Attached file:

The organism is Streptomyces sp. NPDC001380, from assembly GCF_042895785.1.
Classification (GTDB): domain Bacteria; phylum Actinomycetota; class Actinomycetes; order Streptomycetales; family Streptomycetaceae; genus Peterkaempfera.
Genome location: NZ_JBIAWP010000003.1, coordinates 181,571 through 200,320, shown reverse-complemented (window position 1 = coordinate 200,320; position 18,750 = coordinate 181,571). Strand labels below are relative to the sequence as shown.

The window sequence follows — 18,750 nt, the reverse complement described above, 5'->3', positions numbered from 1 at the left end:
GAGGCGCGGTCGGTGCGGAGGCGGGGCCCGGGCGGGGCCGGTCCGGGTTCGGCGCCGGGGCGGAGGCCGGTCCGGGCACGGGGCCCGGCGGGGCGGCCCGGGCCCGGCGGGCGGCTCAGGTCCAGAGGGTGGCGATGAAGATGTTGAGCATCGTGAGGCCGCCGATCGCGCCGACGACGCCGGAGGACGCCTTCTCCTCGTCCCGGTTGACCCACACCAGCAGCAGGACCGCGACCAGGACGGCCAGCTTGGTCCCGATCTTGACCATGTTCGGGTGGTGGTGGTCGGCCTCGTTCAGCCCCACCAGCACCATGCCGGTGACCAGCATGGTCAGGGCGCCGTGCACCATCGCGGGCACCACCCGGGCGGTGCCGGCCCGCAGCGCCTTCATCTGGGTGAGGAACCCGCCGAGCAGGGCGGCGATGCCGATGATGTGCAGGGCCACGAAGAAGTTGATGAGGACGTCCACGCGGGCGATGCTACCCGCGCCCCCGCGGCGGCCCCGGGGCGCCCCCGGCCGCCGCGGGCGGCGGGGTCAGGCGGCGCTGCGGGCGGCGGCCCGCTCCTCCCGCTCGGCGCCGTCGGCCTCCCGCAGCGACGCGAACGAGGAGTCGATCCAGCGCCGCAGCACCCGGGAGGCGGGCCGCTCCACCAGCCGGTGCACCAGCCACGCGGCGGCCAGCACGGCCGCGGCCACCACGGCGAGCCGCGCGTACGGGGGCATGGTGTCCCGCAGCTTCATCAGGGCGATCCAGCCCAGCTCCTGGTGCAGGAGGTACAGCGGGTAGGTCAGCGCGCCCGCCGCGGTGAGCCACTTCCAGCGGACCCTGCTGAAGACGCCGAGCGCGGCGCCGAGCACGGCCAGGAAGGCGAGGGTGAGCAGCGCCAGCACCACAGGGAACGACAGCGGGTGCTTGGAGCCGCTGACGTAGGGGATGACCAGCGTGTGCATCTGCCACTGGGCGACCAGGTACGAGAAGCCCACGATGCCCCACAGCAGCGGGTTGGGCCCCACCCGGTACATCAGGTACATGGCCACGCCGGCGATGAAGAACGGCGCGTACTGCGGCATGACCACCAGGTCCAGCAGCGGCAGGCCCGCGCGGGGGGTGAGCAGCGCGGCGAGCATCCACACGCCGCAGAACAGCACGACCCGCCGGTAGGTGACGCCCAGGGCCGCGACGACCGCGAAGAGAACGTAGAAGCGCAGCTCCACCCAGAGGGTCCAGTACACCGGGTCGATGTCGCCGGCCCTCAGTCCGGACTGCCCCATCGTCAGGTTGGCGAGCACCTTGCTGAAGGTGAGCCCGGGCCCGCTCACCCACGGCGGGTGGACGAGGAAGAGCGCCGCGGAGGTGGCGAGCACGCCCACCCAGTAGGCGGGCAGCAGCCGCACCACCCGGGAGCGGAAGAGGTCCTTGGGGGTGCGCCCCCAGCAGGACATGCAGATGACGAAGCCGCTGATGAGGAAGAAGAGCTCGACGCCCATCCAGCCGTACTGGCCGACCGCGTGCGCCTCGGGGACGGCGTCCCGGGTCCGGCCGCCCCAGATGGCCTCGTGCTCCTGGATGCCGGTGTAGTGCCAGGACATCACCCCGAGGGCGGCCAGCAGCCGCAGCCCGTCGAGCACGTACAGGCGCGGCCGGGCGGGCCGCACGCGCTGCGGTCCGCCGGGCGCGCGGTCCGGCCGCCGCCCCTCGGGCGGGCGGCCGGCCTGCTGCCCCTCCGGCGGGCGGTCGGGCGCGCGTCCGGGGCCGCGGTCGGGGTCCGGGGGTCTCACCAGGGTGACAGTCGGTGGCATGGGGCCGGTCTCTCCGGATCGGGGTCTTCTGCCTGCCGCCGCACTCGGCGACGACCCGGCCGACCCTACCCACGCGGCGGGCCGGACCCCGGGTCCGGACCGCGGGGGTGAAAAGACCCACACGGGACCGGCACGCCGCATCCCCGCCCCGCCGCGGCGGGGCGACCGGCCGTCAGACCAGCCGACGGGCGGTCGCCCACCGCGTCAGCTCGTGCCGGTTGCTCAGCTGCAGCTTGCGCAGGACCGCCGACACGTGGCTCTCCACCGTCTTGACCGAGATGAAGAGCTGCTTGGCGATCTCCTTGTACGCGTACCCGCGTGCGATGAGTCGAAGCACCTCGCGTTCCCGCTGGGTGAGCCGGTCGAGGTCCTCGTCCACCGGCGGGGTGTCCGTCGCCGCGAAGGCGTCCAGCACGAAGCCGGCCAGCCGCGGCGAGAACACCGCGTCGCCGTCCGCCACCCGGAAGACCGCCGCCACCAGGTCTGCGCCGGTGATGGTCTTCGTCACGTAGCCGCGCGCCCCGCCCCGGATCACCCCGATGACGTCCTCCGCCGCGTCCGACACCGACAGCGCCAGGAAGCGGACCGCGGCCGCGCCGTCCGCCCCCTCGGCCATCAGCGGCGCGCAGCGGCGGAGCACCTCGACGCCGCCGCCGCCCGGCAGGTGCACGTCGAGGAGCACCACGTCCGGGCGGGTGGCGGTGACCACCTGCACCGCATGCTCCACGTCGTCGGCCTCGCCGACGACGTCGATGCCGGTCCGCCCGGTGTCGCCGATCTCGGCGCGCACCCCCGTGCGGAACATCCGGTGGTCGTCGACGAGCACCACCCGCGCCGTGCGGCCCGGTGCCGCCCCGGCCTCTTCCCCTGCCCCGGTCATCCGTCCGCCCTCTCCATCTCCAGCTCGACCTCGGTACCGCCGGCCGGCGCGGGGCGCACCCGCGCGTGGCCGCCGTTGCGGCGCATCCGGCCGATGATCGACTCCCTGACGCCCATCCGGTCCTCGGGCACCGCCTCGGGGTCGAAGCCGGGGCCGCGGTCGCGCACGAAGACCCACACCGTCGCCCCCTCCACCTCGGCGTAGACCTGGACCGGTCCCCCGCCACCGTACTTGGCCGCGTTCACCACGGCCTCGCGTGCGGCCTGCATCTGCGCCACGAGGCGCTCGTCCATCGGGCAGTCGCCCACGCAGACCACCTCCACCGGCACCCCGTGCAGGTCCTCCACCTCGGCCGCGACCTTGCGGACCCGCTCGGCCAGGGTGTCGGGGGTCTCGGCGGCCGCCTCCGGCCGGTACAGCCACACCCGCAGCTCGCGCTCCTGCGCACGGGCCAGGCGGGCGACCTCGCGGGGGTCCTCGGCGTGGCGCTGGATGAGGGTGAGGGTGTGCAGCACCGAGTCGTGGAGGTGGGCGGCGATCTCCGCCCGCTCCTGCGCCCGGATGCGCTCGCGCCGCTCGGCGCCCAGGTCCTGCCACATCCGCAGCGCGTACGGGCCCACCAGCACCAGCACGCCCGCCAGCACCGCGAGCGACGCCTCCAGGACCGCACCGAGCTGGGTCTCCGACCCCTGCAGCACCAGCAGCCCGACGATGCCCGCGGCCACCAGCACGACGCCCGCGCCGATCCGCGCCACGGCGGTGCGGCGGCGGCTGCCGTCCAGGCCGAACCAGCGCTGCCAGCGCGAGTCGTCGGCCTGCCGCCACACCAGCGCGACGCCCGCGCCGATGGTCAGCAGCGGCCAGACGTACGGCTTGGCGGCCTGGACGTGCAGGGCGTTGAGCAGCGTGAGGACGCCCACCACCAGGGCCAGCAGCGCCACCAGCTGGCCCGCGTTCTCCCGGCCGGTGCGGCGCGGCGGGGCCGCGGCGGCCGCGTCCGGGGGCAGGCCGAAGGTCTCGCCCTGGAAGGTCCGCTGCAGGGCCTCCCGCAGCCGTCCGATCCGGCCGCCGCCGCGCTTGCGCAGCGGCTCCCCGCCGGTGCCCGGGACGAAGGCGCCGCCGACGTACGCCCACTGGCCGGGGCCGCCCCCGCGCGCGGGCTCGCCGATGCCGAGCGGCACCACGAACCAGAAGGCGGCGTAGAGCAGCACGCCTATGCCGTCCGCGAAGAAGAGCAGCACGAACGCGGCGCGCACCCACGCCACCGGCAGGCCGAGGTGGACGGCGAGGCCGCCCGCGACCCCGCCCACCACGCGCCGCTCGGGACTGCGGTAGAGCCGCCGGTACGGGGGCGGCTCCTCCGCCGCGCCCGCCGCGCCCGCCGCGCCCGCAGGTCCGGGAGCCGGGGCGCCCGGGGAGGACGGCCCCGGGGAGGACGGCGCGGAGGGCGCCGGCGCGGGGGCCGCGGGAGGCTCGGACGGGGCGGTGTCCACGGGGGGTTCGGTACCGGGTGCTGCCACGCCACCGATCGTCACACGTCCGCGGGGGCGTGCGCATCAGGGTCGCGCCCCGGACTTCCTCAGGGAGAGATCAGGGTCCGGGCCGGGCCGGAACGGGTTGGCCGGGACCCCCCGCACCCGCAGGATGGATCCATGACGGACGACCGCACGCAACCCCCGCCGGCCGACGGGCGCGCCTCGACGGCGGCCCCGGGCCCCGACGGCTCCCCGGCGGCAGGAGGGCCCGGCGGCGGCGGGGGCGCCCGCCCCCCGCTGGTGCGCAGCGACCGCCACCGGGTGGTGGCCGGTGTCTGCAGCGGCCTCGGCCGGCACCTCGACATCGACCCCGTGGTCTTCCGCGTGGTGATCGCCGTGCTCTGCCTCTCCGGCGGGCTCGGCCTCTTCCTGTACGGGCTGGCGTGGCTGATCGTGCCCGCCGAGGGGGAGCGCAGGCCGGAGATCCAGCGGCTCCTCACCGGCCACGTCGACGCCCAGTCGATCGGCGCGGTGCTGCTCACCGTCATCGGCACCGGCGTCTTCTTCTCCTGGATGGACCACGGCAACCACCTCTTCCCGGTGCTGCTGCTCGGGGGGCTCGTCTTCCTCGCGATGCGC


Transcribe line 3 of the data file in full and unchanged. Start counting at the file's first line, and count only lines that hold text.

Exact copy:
Genome location: NZ_JBIAWP010000003.1, coordinates 181,571 through 200,320, shown reverse-complemented (window position 1 = coordinate 200,320; position 18,750 = coordinate 181,571). Strand labels below are relative to the sequence as shown.